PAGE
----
The .32-20 is one of our oldest rifle cartridges extant but these days it seems to have been overshadowed by the latest and greatest rounds (really little more than the Johnny Come Lately variety). The first such revolver that was chambered in .32-20 was the Colt Single Action Army which joined its big bored stable mates in 1887. Later Colt brought the round into the double action revolver realm with the Frontier and then the Army Special.
Smith & Wesson was slower to get into the game with their Military & Police line that was the predecessor of the Model 10.
After World War II the .32-20’s were quickly phased out as the .38 Special and the .357 Magnum revolvers dominated the market for the smaller calibers. There was just no use anymore for the old .32-20 when you could get a larger and heavier .357 caliber bullet moving at 1,500 fps. For some though that left a void and several cartridges were produced in the attempt to fill it. One was the .32 H & R Magnum which was a hot seller at one time, but it is quickly becoming a novelty item.
Ruger chambered their Blackhawk in .30 Carbine but that is more of a oddity, although popular in some circles. Recently the .327 Magnum was brought forth, although after more than a year of searching at gun shows and shops, I still have yet to see one in person. Time will tell if this was a prudent invention or just another albatross. There were also the old .32 Smith & Wesson and .32 Colt cartridges that were part of the line up for the double action revolvers until they both hit the brick wall of obsolescence some years ago.
The .32-20 (or .32 Winchester Center Fire) cartridge proved itself to be a great game killer when chambered in a long gun, with accounts of deer and all manner of small game taken with this round abounding, but in a revolver it is much more specialized. One has to be careful of the factory ammunition that is floating around, trying not to pick up a box of the old Remington High Velocity loads (not the normal High Velocity markings on the current boxes). These have not been produced since the early 1970’s but can still be found at gun shows and on shelves occasionally and are nothing but poison to a revolver of any kind. These were loaded with an eighty grain jacketed hollow point but the dead give away were the letters HV on the headstamp of the case. If you value your revolver at all, you won’t use these in it because they will rattle the gun loose in short order or worse.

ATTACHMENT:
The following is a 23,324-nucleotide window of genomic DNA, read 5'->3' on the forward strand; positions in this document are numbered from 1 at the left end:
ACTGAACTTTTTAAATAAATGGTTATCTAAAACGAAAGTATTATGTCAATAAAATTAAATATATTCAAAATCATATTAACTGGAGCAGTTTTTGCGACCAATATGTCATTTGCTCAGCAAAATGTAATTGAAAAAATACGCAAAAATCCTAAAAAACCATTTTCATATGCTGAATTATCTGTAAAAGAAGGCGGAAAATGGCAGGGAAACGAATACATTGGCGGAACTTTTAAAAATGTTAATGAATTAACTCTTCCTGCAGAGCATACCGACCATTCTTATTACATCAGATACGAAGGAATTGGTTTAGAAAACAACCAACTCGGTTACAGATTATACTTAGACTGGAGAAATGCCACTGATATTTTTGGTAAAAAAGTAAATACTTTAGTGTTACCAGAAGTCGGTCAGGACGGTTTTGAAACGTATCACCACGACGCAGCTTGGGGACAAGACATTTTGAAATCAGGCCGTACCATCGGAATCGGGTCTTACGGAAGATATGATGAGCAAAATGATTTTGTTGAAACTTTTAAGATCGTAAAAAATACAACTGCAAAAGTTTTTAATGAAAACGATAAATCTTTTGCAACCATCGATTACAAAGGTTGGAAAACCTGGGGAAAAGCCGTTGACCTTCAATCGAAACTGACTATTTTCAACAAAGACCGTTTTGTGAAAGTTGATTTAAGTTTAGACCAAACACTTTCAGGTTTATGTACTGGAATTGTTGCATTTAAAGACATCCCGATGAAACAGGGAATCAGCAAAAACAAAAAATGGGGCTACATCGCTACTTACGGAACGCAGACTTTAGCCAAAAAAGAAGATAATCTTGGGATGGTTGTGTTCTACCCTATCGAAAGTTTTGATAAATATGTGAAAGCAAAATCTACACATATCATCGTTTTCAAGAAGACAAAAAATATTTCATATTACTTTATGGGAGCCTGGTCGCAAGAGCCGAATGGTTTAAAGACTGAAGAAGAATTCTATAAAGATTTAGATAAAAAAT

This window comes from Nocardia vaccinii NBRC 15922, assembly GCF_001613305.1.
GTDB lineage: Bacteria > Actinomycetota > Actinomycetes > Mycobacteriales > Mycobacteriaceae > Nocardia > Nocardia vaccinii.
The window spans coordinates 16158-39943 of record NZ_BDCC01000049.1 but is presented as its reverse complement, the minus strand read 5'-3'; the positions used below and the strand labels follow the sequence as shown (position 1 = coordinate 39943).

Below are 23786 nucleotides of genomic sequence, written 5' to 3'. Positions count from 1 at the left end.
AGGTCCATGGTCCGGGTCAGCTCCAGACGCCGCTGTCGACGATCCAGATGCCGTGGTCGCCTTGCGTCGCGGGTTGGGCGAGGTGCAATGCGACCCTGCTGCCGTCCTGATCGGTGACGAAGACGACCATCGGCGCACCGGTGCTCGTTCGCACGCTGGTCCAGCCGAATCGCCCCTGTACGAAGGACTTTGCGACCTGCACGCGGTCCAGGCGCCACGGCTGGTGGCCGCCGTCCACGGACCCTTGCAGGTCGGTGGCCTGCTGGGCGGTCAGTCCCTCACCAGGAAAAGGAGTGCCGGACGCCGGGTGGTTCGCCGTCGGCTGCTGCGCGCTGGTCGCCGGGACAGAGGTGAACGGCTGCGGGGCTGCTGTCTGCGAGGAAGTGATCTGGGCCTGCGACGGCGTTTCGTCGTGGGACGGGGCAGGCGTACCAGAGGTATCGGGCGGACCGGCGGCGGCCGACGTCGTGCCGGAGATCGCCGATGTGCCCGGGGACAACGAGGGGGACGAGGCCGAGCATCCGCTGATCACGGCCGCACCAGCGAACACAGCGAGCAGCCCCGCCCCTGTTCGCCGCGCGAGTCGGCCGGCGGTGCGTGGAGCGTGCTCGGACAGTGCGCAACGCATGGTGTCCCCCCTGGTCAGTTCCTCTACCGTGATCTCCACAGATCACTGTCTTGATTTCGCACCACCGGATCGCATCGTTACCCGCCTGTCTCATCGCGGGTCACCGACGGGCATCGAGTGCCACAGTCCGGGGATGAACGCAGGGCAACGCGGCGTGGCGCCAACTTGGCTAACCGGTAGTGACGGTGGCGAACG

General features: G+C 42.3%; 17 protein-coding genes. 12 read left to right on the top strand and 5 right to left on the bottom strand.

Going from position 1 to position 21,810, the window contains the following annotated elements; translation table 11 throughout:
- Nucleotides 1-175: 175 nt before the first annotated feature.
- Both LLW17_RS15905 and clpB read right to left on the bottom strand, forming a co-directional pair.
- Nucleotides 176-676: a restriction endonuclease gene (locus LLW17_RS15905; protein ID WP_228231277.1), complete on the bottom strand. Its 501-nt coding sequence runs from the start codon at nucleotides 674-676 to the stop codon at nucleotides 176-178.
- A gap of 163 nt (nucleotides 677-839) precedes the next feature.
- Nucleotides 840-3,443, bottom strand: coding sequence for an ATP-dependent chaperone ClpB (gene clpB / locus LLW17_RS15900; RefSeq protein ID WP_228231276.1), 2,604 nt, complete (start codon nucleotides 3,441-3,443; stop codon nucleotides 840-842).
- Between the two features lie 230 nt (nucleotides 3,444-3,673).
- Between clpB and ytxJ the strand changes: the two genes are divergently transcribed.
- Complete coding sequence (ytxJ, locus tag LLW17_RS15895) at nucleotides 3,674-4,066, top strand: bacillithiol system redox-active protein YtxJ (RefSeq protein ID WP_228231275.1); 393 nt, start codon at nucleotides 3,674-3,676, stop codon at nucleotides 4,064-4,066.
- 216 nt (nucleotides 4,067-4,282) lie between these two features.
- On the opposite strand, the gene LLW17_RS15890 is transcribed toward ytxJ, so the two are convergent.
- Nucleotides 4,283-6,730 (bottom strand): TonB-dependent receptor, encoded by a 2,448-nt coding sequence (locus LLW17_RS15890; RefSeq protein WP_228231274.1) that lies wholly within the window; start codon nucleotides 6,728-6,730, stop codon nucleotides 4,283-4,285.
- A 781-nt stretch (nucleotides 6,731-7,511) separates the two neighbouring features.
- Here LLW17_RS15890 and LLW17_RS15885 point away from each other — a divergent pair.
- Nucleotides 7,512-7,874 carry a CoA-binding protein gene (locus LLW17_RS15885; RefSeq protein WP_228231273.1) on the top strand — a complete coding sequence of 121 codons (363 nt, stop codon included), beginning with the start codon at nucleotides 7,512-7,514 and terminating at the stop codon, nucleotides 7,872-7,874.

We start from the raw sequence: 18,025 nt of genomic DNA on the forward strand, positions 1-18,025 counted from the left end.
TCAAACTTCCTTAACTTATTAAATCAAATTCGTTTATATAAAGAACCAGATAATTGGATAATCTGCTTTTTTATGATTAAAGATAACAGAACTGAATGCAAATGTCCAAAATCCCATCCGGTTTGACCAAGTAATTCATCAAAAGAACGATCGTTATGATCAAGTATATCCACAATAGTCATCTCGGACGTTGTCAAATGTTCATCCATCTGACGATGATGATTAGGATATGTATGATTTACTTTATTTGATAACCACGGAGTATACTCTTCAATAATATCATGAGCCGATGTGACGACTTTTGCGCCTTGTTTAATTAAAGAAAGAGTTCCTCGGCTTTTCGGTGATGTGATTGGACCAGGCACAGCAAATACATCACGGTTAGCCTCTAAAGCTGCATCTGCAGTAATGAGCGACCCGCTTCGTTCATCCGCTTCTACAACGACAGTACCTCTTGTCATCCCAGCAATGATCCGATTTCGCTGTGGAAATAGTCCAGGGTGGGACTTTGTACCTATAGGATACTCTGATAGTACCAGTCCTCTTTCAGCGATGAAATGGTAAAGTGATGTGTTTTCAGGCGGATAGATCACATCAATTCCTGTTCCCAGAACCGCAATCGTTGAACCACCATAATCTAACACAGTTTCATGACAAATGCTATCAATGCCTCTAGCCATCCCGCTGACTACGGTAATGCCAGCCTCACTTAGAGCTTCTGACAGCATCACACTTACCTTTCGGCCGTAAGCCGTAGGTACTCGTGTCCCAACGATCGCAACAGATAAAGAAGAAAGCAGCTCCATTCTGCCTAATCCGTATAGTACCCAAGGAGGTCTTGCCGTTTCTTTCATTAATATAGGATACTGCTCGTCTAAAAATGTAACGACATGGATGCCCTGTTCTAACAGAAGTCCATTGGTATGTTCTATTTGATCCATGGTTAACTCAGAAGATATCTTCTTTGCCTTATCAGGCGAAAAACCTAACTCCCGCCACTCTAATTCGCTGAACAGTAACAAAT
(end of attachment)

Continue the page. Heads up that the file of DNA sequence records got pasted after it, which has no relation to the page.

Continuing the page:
Another thing that one has to be careful of is that some of the old revolvers out there like the Spanish copies of the Smith & Wesson Military & Police and guns like the Ruby, neither of which will tolerate any of the higher pressure loadings of the .32-20. Such is the case as well with the earliest of the Colt Single Action Army revolvers. These guns were designed to be used with blackpowder, and so they should be used with nothing other than blackpowder. If you have any doubts about your gun, by all means have it checked out before you put one round through it. I would rather ask the question and risk a wee bit of embarrassment of not knowing the answer, than the much larger and possibly more painful lesson of having to replace a valuable gun and/or body part.
The .32-20 however has hung on despite rampant rumors of its demise. Currently Uberti makes a copy of the Colt Single Action Army so chambered, and Smith & Wesson and Colt revolvers are still common on auction sites and occasionally at gun shops. The original Colt SAA is still available as well for those who demand the genuine article and can pay the price of admission. One of the reasons the .32-20 is still hanging on is because there are also a multitude of rifles out there in the same caliber. Winchester made their 1873 and 1892 rifles in .32 WCF as well as those from Marlin and even the occasional bolt-action Savage can still be had from time to time. Despite all of the new high speed super cartridges that propel a tiny bullet at nearly unimaginable speeds, the old .32-20 still remains a viable close range varmint and small game round.
The sport of Cowboy Action Shooting has also helped out the little .32-20. Those looking for an accurate round that won’t punish their wrists with all day shooting of the big revolvers like the .45 Colt can shoot the little .32-20 all day long with ease.
The .32-20 would also make a decent personal defense round. While not on par with the .38 Special, it is far and away above the .22 Long Rifle, the .25 ACP, and even the .32 ACP. For women shooters who are sensitive to larger calibers the .32-20 is certainly better than trying to shoot a pistol that is too much or underpowered. With it being so easy on the ears and with almost no recoil to speak of in any revolver, the .32-20 is generally more accurate than most people will ever need in a handgun.
My quest for the .32-20 revolver began more than a decade ago after I had sold a Marlin 1894 CL lever action in that caliber. While the rifle was nice, it really was pointless for me because at the time I did not hunt varmints and I wanted something larger for hunting whitetails, but in a revolver I saw the potential in the .32-20 for a nice everyday gun that could take small game if I happened to be out and about. Unfortunately time and expenses and other guns came and went without one chambered in this caliber, but in my heart I still wanted a .32-20 revolver to call my very own.